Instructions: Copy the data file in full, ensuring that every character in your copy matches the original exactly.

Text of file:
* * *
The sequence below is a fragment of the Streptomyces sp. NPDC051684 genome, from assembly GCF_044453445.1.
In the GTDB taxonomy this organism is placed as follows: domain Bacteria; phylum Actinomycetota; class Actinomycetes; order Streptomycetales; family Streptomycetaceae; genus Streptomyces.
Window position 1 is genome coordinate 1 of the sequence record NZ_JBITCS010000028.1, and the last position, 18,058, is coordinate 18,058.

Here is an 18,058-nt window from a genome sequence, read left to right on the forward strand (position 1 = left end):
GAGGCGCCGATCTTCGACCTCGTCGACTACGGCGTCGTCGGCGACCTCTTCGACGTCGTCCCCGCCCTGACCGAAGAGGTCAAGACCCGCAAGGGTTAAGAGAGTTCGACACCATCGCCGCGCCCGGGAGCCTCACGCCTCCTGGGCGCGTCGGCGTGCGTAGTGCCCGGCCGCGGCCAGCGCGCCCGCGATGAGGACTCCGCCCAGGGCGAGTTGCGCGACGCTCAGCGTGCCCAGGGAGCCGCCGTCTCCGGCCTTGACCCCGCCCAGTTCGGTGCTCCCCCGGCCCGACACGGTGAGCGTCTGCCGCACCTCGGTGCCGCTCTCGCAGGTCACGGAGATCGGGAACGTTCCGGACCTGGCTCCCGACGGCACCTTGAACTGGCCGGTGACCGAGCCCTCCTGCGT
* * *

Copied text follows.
The sequence below is a fragment of the Streptomyces sp. NPDC051684 genome, from assembly GCF_044453445.1.
In the GTDB taxonomy this organism is placed as follows: domain Bacteria; phylum Actinomycetota; class Actinomycetes; order Streptomycetales; family Streptomycetaceae; genus Streptomyces.
Window position 1 is genome coordinate 1 of the sequence record NZ_JBITCS010000028.1, and the last position, 18,058, is coordinate 18,058.

Here is an 18,058-nt window from a genome sequence, read left to right on the forward strand (position 1 = left end):
GAGGCGCCGATCTTCGACCTCGTCGACTACGGCGTCGTCGGCGACCTCTTCGACGTCGTCCCCGCCCTGACCGAAGAGGTCAAGACCCGCAAGGGTTAAGAGAGTTCGACACCATCGCCGCGCCCGGGAGCCTCACGCCTCCTGGGCGCGTCGGCGTGCGTAGTGCCCGGCCGCGGCCAGCGCGCCCGCGATGAGGACTCCGCCCAGGGCGAGTTGCGCGACGCTCAGCGTGCCCAGGGAGCCGCCGTCTCCGGCCTTGACCCCGCCCAGTTCGGTGCTCCCCCGGCCCGACACGGTGAGCGTCTGCCGCACCTCGGTGCCGCTCTCGCAGGTCACGGAGATCGGGAACGTTCCGGACCTGGCTCCCGACGGCACCTTGAACTGGCCGGTGACCGAGCCCTCCTGCGT